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I enabled the new "NVIDIA On-Demand" option in the NVIDIA X Server Settings. Now everything uses the iGPU by default, which should be better for battery life (at least, that's what I'm hoping for).

I'd like some applications (like Blender, for example) to use the dGPU by default.

According to the documentation:

To configure a graphics application to be offloaded to the NVIDIA GPU screen, set the environment variable __NV_PRIME_RENDER_OFFLOAD to 1. If the graphics application uses Vulkan or EGL, that should be all that is needed. If the graphics application uses GLX, then also set the environment variable __GLX_VENDOR_LIBRARY_NAME to nvidia, so that GLVND loads the NVIDIA GLX driver.

So I just created a shell script to act as a proxy to the Blender executable:

~/.local/bin/blender

#!/usr/bin/env bash
export __NV_PRIME_RENDER_OFFLOAD=1
export __GLX_VENDOR_LIBRARY_NAME=nvidia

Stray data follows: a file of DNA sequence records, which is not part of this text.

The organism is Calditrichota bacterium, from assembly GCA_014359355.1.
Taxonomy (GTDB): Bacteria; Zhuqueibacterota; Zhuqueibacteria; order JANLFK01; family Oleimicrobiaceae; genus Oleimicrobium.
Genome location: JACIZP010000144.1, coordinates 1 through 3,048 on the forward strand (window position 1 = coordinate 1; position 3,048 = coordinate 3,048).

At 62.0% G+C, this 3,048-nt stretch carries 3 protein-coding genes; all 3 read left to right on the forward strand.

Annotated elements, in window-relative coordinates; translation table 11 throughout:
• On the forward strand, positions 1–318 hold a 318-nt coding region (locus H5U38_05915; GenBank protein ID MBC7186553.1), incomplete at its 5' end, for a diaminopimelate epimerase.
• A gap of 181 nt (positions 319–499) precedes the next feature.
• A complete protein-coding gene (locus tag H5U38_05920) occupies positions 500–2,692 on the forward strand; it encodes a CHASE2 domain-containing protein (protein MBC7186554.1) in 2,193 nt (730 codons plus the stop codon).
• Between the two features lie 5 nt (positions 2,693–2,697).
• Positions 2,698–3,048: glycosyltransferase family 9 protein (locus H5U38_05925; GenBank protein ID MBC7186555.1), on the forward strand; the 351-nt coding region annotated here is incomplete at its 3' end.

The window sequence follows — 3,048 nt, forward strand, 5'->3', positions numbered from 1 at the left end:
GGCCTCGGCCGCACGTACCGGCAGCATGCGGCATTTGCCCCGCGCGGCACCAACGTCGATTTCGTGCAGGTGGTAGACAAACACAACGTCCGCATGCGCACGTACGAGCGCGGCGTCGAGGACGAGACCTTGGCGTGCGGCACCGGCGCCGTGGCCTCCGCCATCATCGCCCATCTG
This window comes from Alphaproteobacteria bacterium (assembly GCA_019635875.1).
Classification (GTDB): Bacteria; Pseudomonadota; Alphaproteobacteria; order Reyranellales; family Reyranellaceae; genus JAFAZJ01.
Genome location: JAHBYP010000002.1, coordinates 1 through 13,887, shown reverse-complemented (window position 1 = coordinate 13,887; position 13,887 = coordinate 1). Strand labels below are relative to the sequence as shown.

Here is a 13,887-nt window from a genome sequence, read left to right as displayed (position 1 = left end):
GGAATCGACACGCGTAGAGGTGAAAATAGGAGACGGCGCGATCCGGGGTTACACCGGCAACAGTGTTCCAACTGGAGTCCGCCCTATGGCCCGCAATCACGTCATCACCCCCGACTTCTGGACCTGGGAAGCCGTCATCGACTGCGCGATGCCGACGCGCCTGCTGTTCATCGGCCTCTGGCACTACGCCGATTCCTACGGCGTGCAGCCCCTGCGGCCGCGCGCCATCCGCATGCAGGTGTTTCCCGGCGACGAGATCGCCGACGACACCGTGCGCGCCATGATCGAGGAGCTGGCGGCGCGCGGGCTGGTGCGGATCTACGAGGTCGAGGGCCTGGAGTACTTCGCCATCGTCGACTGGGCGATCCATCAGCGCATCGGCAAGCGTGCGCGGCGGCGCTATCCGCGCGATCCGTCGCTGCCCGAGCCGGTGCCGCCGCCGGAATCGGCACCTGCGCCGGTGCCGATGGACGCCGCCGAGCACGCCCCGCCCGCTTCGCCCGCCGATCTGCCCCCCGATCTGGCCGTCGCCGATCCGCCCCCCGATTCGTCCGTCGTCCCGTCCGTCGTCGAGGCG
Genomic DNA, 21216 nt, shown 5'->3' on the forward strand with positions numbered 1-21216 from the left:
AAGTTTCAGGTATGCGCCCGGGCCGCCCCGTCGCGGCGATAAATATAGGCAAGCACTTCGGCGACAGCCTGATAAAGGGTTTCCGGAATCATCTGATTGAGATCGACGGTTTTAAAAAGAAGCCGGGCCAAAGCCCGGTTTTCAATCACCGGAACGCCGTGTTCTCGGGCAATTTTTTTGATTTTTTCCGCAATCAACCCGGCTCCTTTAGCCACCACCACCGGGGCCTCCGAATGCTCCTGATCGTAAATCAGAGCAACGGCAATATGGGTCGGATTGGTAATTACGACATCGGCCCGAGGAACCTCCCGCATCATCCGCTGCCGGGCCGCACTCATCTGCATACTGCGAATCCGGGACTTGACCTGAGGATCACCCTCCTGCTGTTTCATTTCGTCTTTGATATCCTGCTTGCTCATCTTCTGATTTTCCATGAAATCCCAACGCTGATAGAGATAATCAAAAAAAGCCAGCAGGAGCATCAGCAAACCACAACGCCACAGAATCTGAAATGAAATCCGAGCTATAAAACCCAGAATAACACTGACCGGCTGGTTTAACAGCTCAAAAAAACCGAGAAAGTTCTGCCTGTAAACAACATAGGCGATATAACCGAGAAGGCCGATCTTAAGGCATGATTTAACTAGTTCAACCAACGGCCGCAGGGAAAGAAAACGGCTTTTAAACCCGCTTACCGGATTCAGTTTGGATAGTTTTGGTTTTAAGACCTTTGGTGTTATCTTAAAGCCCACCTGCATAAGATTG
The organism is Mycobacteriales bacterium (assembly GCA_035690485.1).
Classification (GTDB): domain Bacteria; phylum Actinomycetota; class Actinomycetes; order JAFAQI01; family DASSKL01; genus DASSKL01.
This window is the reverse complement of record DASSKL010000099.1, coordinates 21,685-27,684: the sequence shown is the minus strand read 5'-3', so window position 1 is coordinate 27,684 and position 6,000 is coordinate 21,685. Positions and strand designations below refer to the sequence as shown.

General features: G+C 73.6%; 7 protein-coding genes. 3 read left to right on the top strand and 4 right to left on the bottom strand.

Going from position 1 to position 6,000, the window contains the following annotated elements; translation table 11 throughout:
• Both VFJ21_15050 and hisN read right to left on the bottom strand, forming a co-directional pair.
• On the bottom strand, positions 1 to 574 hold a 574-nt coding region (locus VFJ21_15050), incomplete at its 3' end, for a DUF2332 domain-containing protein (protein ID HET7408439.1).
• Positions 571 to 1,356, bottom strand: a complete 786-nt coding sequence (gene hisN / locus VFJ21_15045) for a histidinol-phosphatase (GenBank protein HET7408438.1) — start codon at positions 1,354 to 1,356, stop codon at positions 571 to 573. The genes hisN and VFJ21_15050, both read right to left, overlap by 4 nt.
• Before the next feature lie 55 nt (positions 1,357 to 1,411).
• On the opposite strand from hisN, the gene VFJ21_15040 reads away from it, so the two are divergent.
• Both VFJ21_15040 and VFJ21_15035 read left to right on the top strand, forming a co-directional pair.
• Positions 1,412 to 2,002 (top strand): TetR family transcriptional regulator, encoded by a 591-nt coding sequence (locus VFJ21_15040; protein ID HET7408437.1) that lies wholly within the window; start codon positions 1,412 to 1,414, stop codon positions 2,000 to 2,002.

blender="$HOME/opt/blender-2.82a-linux64/blender"
exec -a "$0" "$blender" "$@"

This works fine, but it isn't a particularly clean solution.

The NVIDIA settings have an "Application Profiles" section where you can add application-specific profiles.
(Application profiles documentation)
There are all kinds of OpenGL-related options, but I couldn't find any setting to select which GPU is used. Is this not possible using the application profiles? Is there a cleaner alternative to the environment variables?

2
  • This worked for you? trying something similar gave me a blender that can't detect CUDA.
    – nbubis
    Nov 4 '20 at 21:18
  • @nbubis yes this works for me. The script I posted only selects the GPU used for rendering the UI and the 3D scene editor etc. The actual Cycles rendering doesn't use the standard graphics API but custom CUDA code, it is independent of the __NV_PRIME_RENDER_OFFLOAD and __GLX_VENDOR_LIBRARY_NAME variables. If Blender doesn't detect your GPU as a CUDA device, that probably means you haven't installed your NVIDIA graphics drivers correctly.
    – tttapa
    Jan 5 at 20:57

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